The Lowdown on Cannabis and Your Mental Health

Lacey Davis
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According to the National Alliance of Mental Health, approximately 43.8 million Americans experience mental illness in a given year. That’s a significant amount of people. Mental illness takes many forms, including depression, anxiety, addiction, Post Traumatic Stress Disorder (PTSD), Bipolar Disorder, and Schizophrenia.

In my personal journey, I’ve struggled with depression – I was diagnosed with Clinical Depression with suicidal tendencies when I was 16. Like most who have sought treatment for their mental illnesses, I was faced with many different options from pharmaceuticals to natural remedies.

After years of going through the gamut of pharmaceuticals and therapists, I started to lean towards the natural remedy side of things.

I was already aware of the healing properties of cannabis when it came to pain management, inflammation, and cancer symptoms, but it was a new discovery to find that cannabis could also improve mental health.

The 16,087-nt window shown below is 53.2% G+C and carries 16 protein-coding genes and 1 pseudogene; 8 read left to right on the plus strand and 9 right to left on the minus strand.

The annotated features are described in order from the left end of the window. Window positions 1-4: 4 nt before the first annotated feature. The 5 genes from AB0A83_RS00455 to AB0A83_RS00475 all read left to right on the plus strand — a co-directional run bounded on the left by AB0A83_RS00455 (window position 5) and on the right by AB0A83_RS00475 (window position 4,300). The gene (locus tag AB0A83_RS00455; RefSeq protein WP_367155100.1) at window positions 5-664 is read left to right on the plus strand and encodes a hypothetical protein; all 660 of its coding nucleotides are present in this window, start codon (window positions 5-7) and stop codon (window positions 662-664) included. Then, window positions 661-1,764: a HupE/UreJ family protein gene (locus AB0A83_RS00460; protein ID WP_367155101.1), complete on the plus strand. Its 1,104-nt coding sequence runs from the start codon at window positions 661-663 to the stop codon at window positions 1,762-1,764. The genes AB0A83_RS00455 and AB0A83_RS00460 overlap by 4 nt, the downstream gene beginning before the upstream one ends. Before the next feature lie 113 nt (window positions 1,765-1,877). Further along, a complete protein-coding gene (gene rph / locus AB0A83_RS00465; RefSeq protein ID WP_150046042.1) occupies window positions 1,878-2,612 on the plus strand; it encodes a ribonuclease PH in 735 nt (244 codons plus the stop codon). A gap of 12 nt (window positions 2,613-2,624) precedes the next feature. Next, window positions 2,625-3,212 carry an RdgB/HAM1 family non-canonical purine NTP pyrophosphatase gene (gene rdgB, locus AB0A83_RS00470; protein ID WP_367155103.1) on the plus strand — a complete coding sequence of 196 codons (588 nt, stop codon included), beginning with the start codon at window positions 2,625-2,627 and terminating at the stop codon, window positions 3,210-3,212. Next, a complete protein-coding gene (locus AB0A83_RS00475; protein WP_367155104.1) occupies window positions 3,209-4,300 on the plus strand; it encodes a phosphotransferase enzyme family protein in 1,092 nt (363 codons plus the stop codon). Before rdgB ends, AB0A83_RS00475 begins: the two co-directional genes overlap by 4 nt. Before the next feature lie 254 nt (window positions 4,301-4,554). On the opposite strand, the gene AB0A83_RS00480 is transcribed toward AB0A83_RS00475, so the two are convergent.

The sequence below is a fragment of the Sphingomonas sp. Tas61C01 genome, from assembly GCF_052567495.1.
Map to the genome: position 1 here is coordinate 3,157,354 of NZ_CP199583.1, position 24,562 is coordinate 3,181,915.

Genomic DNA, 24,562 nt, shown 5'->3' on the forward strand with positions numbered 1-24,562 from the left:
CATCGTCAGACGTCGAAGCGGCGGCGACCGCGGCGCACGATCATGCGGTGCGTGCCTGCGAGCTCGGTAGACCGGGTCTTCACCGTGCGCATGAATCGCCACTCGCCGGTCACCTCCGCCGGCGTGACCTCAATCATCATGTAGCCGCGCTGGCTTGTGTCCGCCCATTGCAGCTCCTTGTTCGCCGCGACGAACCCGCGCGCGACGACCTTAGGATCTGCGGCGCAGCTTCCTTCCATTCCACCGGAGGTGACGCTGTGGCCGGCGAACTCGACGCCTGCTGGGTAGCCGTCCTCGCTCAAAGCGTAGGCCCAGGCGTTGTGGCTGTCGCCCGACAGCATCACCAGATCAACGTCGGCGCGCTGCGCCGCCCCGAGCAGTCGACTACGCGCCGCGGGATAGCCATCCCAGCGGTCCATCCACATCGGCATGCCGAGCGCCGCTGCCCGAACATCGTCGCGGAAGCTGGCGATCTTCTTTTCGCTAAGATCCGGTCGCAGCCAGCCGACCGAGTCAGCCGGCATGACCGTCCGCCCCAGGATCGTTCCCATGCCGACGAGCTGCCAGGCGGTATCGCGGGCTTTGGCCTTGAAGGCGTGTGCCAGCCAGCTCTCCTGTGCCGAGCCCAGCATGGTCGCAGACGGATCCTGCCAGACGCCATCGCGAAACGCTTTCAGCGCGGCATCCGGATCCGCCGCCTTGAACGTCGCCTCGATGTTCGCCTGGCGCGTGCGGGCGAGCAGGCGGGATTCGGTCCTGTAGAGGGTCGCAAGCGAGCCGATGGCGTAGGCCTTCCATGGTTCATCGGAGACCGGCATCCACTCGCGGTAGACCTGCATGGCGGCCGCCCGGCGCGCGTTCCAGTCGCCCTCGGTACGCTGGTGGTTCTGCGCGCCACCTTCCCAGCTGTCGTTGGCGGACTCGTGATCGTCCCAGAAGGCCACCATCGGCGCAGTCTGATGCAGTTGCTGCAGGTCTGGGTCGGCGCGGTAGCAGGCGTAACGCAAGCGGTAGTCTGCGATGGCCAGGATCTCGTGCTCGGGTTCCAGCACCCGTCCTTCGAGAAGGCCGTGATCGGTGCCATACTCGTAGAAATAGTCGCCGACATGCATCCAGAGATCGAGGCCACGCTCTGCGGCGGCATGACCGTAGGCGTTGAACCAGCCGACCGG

Recommended Read: Yoga For Anxiety: Practice These 8 Poses to Reduce Your Anxiety in Minutes
 

How Cannabis Affects Us

To really get into the nitty-gritty of cannabis and how it affects our mental health we must first understand the essentials of cannabis. Cannabis is known for the intoxicating effects of THC (just one of its more than 500 chemical substances).
 
Cannabinoids are other compounds that have been discovered related to THC. They affect the endocannabinoid system, which is a network of receptors categorized into the two most well-known receptors: CB1 and CB2. These are located throughout the body, like in the brain, organs, glands, muscles, tissues, and cells.
 
The endocannabinoid system plays a role in creating homeostasis in the body. CB1 and CB2 receptors maintain balance within the brain, organs, glands, muscles, tissues, and cells by intaking cannabinoids. When this balance is thrown off by poor diet, environment, or sickness, it can disrupt our systems and cause both physical and mental illness.
 
The endocannabinoid system has been found to have a profound effect on regulating mood, calming anxiety, reducing stress responses in the body, and lifting depression.